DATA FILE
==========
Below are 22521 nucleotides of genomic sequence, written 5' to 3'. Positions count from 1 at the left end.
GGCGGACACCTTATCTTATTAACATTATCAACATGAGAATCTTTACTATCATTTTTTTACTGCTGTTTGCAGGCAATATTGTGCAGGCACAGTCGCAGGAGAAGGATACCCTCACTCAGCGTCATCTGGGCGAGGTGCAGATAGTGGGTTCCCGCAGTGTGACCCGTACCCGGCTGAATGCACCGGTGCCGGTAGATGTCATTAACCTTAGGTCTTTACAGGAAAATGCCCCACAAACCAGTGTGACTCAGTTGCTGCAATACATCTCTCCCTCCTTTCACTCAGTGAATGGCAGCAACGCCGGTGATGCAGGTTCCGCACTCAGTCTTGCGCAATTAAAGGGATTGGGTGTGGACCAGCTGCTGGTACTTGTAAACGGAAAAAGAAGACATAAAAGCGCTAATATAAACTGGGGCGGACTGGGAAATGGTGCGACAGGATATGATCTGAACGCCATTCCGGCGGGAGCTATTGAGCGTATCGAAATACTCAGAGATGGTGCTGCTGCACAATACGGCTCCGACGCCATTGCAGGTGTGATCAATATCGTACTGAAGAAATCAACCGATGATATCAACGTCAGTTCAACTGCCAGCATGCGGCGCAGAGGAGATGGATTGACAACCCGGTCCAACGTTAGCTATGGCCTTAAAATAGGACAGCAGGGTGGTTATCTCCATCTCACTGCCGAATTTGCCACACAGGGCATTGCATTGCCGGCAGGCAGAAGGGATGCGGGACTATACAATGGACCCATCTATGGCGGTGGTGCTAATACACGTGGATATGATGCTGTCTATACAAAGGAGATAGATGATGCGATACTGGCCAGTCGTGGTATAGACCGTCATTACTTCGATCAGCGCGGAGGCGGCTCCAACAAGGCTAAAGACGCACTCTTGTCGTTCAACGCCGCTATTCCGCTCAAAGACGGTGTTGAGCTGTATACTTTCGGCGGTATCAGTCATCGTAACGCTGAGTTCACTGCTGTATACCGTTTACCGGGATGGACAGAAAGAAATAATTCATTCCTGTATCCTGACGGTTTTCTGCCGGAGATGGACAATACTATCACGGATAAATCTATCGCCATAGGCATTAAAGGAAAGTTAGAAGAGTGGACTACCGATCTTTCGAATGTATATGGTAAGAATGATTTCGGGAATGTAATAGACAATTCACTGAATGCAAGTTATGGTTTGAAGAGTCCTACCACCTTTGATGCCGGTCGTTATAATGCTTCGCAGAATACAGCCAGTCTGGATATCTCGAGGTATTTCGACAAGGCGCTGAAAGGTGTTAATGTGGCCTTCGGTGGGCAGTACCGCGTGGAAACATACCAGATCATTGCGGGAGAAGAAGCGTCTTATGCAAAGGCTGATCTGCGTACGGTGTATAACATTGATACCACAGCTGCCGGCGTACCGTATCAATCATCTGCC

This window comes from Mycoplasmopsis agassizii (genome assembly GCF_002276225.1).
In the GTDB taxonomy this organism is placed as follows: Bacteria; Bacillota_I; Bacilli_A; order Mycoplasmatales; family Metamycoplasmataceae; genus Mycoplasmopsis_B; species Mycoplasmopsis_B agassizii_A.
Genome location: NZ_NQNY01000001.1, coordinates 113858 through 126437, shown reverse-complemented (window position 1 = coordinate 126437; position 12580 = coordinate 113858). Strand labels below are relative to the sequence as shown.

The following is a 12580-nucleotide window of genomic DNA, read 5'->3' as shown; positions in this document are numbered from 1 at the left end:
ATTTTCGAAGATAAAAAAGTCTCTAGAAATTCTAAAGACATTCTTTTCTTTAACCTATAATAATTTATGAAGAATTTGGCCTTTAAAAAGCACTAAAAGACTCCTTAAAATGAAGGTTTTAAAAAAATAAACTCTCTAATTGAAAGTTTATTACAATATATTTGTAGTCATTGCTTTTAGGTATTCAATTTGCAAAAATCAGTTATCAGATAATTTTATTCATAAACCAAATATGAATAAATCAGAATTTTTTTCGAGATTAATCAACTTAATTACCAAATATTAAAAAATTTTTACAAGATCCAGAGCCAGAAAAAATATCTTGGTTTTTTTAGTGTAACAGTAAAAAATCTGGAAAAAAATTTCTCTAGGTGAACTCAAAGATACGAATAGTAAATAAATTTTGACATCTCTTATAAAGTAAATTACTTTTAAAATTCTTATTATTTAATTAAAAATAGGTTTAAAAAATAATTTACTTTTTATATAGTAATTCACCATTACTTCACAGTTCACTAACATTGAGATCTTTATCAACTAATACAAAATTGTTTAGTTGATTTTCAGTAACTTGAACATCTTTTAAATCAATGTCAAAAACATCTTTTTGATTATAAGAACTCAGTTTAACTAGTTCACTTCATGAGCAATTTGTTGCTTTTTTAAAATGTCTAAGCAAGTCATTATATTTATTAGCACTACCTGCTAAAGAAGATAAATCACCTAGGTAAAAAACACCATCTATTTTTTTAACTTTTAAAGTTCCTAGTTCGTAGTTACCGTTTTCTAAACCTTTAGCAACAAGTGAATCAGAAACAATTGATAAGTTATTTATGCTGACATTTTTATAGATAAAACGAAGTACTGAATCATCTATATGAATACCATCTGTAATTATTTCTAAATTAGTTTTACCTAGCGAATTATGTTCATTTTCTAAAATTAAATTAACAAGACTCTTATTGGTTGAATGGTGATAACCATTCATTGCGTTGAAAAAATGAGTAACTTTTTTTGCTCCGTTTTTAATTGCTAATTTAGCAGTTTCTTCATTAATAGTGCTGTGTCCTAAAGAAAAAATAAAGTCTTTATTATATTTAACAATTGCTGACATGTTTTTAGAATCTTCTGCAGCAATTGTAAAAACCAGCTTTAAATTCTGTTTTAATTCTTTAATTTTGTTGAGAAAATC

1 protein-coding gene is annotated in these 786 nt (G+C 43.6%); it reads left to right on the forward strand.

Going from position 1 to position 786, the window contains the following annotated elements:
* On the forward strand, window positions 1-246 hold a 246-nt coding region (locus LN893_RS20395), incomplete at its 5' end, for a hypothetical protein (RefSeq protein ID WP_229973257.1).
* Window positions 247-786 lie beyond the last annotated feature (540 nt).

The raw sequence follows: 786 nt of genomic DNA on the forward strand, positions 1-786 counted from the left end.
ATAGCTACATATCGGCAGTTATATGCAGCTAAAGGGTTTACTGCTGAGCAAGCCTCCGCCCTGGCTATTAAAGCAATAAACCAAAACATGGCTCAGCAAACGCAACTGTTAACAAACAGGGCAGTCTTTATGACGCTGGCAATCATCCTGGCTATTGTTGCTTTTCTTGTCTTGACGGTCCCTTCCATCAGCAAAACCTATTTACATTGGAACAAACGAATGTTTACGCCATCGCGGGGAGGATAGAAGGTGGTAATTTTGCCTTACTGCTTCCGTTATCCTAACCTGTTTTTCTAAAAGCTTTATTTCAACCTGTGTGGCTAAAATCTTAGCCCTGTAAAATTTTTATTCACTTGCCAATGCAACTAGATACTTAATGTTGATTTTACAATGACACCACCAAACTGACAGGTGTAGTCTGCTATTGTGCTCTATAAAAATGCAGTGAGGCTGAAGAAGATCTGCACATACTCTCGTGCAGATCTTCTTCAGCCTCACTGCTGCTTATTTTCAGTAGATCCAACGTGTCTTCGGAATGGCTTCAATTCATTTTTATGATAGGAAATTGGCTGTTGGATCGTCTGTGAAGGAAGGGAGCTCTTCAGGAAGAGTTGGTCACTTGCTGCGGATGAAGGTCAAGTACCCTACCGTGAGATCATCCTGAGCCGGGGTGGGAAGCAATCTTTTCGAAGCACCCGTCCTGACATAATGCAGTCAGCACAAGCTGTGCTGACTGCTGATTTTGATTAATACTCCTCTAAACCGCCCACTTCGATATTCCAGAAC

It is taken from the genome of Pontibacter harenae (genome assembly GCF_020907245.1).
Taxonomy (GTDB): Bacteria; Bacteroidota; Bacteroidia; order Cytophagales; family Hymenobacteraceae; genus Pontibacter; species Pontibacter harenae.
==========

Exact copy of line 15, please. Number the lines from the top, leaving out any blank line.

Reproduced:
Taxonomy (GTDB): Bacteria; Bacteroidota; Bacteroidia; order Cytophagales; family Hymenobacteraceae; genus Pontibacter; species Pontibacter harenae.